"Was it just me, or was the Black Country Communion debut album a wee
bit over-praised? Maybe folks were just desperate for some trouser
straining seventies style rock, but it wisnae really all that good.
For sure, it was good to hear Glenn Hughes wrapping his tonsils around
something a bit more substantial than he has of late, but after some
initial slavering, I haven't returned to it since. Thankfully, this is
It's the same mini-supergroup as on last year's debut, with guitarist
Joe Bonamassa, drummer Jason Bonham and one time Dream Theater
keyboardist Derek Sherinian making up the ranks, and it comes out
firing on all cylinders with a couple of explosive rock tracks in the
shape of 'The Outsider' and 'Man In The Middle'. It's an album that
seems to be firmly aimed at the music starved ranks of Lez Zeppelin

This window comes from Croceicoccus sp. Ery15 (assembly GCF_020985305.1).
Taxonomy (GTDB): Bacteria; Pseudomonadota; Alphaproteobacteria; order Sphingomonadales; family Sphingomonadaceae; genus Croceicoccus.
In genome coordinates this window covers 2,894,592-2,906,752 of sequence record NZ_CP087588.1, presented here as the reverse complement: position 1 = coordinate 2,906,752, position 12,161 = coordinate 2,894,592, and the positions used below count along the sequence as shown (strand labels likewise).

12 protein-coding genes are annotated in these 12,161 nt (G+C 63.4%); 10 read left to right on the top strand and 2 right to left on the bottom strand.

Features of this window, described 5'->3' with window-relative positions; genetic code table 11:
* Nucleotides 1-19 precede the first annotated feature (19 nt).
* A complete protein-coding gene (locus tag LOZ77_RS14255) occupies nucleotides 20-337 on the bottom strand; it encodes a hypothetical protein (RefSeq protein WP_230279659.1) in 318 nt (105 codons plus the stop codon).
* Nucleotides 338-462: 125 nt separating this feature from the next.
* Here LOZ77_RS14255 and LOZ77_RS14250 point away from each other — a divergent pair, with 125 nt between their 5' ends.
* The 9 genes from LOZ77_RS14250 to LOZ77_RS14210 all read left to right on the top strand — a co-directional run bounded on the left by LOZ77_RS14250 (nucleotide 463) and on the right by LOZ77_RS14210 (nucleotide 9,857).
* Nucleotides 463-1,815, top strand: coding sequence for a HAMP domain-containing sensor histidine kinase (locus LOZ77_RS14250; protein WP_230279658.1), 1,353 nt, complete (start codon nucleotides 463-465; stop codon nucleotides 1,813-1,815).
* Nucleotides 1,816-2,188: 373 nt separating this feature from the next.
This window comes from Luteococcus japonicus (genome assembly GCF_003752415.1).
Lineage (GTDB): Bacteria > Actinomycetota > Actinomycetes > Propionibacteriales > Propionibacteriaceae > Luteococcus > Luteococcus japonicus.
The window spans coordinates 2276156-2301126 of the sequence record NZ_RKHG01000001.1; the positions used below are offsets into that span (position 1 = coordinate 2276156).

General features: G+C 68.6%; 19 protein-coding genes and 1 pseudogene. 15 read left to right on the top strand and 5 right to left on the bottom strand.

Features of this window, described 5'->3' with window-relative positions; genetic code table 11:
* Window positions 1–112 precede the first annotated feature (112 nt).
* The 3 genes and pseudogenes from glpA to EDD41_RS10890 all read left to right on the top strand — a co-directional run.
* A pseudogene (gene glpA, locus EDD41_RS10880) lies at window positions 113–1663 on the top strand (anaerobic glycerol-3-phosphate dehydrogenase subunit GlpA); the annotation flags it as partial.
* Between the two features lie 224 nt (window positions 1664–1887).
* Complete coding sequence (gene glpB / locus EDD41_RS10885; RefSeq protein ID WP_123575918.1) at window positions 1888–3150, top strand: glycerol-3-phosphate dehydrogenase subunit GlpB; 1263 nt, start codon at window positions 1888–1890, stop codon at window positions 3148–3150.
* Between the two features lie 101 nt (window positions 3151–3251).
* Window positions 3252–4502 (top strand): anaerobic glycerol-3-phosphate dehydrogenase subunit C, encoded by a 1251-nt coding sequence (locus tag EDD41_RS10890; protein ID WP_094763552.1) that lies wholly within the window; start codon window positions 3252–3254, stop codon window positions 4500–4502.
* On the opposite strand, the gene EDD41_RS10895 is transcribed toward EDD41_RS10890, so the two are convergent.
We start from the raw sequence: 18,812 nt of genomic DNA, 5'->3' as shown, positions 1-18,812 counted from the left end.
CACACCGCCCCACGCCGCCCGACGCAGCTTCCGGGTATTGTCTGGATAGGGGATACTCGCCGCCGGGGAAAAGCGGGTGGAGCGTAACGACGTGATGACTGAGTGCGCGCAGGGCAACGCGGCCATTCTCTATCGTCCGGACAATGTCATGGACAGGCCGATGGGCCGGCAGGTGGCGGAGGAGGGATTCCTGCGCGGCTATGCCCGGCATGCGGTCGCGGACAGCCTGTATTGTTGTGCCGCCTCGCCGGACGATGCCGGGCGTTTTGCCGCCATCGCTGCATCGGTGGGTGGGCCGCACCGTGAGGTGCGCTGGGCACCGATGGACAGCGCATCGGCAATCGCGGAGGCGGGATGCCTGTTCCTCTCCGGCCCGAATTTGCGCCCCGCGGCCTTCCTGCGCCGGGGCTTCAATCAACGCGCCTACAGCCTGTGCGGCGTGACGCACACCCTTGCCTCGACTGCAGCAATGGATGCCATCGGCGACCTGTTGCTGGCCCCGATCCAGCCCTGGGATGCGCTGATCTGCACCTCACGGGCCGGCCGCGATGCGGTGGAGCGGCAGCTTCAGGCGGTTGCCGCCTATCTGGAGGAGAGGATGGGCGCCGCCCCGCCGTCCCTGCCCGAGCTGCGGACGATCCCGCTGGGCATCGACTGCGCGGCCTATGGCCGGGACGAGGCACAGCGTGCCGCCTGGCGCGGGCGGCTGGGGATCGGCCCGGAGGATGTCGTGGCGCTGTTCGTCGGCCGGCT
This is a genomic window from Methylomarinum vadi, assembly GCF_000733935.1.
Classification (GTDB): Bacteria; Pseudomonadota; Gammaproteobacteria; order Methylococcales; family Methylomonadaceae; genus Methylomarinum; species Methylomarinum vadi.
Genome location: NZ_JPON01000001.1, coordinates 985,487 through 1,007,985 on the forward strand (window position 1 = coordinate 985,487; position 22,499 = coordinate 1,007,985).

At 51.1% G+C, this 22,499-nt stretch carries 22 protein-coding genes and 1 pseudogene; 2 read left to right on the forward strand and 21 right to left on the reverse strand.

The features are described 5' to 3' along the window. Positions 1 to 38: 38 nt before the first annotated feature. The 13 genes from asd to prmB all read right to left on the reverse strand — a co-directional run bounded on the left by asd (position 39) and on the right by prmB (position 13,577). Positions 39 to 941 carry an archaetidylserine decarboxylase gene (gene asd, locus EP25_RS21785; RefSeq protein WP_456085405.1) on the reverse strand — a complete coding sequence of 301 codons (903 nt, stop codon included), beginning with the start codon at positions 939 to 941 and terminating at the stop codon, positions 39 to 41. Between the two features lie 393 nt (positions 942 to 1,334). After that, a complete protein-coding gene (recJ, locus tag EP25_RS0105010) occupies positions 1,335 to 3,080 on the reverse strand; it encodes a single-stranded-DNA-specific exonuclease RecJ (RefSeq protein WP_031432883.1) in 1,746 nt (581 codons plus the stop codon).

fans, rather than fans of bands associated with the back catalogue of
the members, with the most obvious song being 'Save Me', a tune that
Jason Bonham says originated with the Led Zeppelin reunion rehearsals
four or so years back.
It does seem more like a band album this time around, unlike the debut
which had project written all over it, and on songs like 'Little
Secret' and 'Faithless', the band seem to have fully gelled as a unit,
with Sherinian in particular, considerably more audible. A lot of the
music is fairly relentless, and it's when they ease back a notch that
things work best, as on the aforementioned 'Little Secret', which is
as close as they get to the blues, and on the big ballad, 'Cold'.
The two weakest tracks are the ones where Bonamassa takes on the
vocals, with the Led Zep III sound of 'The Battle For Hadrian's Wall'
not really coming off, although he does better on 'An Ordinary Man',
where the band have a bash at some Bad Company. They also visit Led
Zep II for 'I Can See Your Spirit', but if you're looking for an out
and out rock classic then 'Smokestack Woman' overcomes its title with
ease. The best vocal is most definitely 'Cold', which sees Glenn
Hughes pulling out all the stops.
It's a more complete album than the debut, and for people starved of
Led Zep vibes, this will be manna from heaven."
review: Stuart A Hamilton
Black Country Communion 2 is available from the dpas online store, both as ltd edition digipak CD and double vinyl